Or maybe there is another solution.  Maybe we do exactly what Jesus is suggesting.  Maybe we admit the truth.  Maybe we come clean and stop trying to fool ourselves—and others.  Maybe we take it as a wake-up call to start living an authentic life with God.  Maybe we repent.  Maybe we change our minds, our way of thinking (as well as our direction), and begin to see everything and live everything differently.  Maybe we realize that reality is more important than reputation and we start trying to be authentic people in Christ; more concerned with how we’re loving than with what people are thinking.  Like Jesus; who made himself of no reputation, and took upon him the form of a servant, and was made in the likeness of men: and being found in fashion as a man, humbled himself, and became obedient unto death, even the death of the cross.” (Philippians 2:7-8, KJV)
Most Holy God, wake me up from my soul’s deep slumber and bring my life under your complete control.  By your grace, awaken me daily to the reality of your presence within and around me.  And, by the power of your Spirit, make me responsive to your will and your direction.  Amen.


Monday, June 1, 2015

first love

“To the angel of the church in Ephesus write:
     These are the words of him who holds the seven stars in his right hand and walks among the seven golden lampstands.  I know your deeds, your hard work and your perseverance. I know that you cannot tolerate wicked people, that you have tested those who claim to be apostles but are not, and have found them false.  You have persevered and have endured hardships for my name, and have not grown weary. 
     Yet I hold this against you: You have forsaken the love you had at first.  Consider how far you have fallen! Repent and do the things you did at first." (Revelation 2:1-5)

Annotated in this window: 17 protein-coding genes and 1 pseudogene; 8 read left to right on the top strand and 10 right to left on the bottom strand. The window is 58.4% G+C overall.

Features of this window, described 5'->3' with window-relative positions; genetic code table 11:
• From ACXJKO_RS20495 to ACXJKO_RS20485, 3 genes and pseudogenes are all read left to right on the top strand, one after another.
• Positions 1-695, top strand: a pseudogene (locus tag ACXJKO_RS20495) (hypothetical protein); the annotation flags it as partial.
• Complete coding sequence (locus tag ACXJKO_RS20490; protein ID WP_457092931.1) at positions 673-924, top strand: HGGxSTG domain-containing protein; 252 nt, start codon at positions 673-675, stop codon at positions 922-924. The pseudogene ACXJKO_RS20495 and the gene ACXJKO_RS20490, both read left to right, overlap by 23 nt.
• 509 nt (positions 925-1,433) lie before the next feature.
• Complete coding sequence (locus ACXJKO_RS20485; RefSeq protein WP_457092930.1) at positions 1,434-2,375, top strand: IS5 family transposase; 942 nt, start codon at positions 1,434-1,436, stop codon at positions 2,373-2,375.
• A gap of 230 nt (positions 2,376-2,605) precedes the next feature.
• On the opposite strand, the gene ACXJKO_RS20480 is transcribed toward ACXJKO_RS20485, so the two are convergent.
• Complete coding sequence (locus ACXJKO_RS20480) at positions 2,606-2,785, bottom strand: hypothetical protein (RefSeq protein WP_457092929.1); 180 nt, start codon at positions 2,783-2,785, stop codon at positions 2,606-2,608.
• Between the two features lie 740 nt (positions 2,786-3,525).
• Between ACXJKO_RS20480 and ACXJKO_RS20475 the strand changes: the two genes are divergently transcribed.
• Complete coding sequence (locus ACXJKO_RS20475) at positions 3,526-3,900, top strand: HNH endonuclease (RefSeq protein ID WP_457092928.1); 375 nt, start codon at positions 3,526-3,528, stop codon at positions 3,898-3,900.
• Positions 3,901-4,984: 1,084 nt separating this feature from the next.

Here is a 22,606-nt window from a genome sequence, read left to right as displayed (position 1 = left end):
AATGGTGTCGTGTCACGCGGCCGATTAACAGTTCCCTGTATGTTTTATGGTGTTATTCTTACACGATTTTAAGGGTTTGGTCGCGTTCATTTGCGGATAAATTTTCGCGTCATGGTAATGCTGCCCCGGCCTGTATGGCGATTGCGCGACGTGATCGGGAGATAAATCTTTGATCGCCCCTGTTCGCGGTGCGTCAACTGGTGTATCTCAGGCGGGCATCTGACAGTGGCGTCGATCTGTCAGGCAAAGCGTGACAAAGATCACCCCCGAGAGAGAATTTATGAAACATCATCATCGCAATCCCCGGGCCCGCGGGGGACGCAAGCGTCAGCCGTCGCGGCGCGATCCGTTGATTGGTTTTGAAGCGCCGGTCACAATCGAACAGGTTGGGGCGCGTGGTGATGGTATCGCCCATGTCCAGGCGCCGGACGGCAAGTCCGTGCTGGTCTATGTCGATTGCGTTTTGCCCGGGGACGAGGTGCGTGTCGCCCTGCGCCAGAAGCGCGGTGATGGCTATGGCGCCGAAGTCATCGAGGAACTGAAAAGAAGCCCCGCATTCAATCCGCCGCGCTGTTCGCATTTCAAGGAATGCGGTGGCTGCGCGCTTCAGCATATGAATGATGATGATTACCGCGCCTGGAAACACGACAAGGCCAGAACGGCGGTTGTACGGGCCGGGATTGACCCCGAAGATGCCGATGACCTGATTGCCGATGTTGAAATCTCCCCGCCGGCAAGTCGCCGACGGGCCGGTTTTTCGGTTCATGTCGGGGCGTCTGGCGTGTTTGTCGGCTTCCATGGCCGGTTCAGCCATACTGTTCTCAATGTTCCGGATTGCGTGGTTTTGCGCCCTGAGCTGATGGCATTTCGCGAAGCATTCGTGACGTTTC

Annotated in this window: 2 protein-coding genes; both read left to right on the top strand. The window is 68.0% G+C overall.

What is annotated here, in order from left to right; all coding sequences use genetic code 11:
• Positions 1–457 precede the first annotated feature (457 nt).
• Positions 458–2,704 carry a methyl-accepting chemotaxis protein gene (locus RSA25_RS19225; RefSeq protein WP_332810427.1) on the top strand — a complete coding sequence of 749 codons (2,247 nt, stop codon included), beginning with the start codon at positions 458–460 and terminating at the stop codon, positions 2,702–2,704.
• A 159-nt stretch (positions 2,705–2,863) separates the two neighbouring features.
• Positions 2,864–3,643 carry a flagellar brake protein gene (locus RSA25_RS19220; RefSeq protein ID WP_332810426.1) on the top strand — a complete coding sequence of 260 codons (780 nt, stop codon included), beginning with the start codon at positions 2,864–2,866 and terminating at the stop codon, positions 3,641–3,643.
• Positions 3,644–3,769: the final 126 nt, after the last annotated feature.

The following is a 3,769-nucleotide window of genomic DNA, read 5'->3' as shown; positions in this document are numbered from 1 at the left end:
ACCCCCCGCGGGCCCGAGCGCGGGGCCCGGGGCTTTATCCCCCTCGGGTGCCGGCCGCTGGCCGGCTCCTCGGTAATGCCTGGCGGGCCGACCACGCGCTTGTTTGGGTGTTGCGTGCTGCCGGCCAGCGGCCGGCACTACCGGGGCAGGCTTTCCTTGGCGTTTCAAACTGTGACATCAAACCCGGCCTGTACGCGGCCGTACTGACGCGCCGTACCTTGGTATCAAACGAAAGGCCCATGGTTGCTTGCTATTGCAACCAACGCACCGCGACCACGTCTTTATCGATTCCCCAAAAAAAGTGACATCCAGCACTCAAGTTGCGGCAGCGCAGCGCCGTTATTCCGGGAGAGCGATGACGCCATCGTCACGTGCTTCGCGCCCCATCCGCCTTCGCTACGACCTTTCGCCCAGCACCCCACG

It is amazing how easily love can turn into duty if we are not careful to keep the fires of romance alive deep in our hearts.  Not that duty is a bad thing mind you, but if that’s all we’ve got, it is far from the passionate love that is what our hearts most deeply long for in relationship, particularly in our relationship with God.

I wonder if that’s what happened to the church at Ephesus?  I wonder if over time their relationship with God had turned from loving romance to routine duty.  I wonder where, when, and why they just started going through the motions rather than allowing themselves to be seized by the power of the Great Affection.  Don’t get me wrong, duty is very definitely a significant part of the commitment of love, but if our affections are not engaged as well, it will quickly digress into something not resembling love at all.

It seems like that’s what God was asking of the church at Ephesus.  He wanted not only their actions, but their affections.  He wanted their hearts, not just their behavior.  For he knew if he had their hearts, their behavior would follow.  He wanted the attention and affection and passion and intensity with them that he’d had “at first.”  He wanted them to return to the days when all they could do was think about him and long for him and yearn to be with him in an intimate embrace.  So he called upon them to repent—which does not seem like a particularly romantic word, but is—and return to their Lover of their souls, who continually longs for intimate union with his creation.
O Lord, our God, forgive us when we run off and chase lovers other than you.  Forgive us when we have left you, or first and truest love.  Help us to repent and to return to the only true Lover of our souls.  Amen.